Summer thunderstorm clouds strengthened by pollution are warming the atmosphere, says a new study by the U.S. Department of Energy Office of Science.
The study, just published in Geophysical Research Letters says that anvil-shaped thunderclouds, strengthened by pollution, are spreading out high in the atmosphere and trapping more heat.
“Global climate models don’t see this effect because thunderstorm clouds simulated in those models do not include enough detail,” said Jiwen Fan, lead author and climate researcher at the Department of Energy’s Pacific Northwest National Laboratory. “The large amount of heat trapped by the pollution-enhanced clouds could potentially impact regional circulation and modify weather systems.”
Clouds are one of the least understood aspects of the Earth’s climate system. Thunderstorm clouds reflect a lot of solar energy back into space, trap heat, and return evaporated water back to Earth as rain.
The researchers used the physics of “temperature, water, gases and aerosols — tiny particles in the air such as pollution, salt or dust on which cloud droplets form” to create a more realistic model of thunderclouds than those used in large-scale climate models.
In models on large scales, researchers use a stand-in called a ‘parameterization’ for thunderstorm clouds. The size of the grid used in global-scale models can be a hundred times bigger than the actual thunderhead cloud, making the substitute necessary.
Thunderheads are very complicated, dynamic clouds, so coming up with an accurate ‘parameterization’ has been difficult.
Inside a thunderhead, warm air rises rapidly, pushing aerosol pollution or other particles, such as dust, upwards. While, at the same time, cold air falls down. And generally, the hot air at the top of the thundercloud spreads out like an anvil.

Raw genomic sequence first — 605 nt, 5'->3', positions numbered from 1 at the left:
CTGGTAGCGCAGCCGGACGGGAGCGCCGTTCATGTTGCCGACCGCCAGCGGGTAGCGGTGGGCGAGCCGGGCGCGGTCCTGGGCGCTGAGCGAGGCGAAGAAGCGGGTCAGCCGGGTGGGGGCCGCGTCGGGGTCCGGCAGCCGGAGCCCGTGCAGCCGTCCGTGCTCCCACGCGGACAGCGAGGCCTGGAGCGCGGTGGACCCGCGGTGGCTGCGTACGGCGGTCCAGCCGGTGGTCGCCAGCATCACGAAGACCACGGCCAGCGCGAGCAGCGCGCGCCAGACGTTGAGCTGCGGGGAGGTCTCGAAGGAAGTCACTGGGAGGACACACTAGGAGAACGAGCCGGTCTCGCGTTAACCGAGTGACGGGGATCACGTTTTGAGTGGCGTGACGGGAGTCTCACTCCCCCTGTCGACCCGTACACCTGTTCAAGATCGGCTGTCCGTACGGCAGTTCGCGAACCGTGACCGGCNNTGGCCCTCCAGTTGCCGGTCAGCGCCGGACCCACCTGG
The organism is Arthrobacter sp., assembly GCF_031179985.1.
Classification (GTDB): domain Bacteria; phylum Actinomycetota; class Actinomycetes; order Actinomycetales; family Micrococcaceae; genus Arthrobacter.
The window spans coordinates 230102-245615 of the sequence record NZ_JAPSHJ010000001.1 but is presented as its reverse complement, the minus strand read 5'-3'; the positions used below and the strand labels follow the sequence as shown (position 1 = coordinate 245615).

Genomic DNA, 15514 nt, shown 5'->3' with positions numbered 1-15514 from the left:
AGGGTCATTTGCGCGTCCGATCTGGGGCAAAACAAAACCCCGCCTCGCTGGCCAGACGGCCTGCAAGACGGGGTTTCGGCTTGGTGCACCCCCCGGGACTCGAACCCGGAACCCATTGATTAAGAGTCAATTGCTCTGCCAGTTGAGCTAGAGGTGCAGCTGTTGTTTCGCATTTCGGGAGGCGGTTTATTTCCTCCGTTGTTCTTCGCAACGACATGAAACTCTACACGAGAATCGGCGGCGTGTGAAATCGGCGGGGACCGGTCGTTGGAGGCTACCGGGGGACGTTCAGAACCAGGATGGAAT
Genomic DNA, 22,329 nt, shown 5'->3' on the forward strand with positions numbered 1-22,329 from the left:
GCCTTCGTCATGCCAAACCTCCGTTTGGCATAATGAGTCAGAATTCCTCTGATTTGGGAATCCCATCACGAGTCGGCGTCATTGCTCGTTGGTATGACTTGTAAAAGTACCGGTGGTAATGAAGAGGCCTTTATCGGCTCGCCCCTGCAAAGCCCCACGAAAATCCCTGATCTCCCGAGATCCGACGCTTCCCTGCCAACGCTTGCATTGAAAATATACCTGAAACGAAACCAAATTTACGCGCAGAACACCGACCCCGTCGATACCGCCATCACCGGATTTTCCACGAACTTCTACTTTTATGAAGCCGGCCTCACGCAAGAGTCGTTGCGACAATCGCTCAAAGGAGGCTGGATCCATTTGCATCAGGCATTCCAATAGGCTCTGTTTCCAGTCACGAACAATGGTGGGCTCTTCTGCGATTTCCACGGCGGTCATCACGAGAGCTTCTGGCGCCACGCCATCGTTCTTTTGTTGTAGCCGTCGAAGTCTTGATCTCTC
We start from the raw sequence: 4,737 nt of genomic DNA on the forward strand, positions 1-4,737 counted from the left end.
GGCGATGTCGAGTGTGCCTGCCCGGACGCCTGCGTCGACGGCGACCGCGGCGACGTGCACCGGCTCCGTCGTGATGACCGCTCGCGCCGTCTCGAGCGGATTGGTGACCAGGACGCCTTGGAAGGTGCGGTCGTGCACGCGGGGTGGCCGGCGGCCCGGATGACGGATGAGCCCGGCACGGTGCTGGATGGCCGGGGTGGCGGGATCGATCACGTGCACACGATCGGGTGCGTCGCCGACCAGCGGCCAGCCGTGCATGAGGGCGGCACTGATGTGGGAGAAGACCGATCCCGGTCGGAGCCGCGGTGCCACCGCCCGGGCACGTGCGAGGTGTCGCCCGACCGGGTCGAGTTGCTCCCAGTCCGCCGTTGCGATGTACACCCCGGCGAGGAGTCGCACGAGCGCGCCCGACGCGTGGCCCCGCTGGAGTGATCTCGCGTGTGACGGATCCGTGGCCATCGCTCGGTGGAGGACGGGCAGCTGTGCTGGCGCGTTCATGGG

Previous research has shown that, without wind being present, pollution causes larger clouds, the cause being that the pollution spreads out the concentration of water, leading to smaller water droplets that are too small to create rain. Instead, they ride the updraft, and then freeze and absorb more water vapor. Together, these events lead to larger, more vigorous thunderheads that live longer.
The researchers set up computer simulations for two different kinds of storm systems, warm summer thunderstorms in southeastern China, and cool windy frontal storms in the Great Plains of Oklahoma.
They then varied different levels of air pollution and wind speed in the simulations.
They found that the summer thunderstorm clouds were enlarged by air pollution, with surprisingly strong warming at the top of the atmosphere during the day as the thunderstorm occurred. There was also a strong heat-trapping effect at night, leading to warmer nighttime temperatures.
“Those numbers for the warming are very big,” said Fan, “but they are calculated only for the exact day when the thunderstorms occur. Over a longer time-scale such as a month or a season, the average amount of warming would be less because those clouds would not appear everyday.”
The researchers next step is to study these effects on longer time-scales, and include them in global-scale climate models.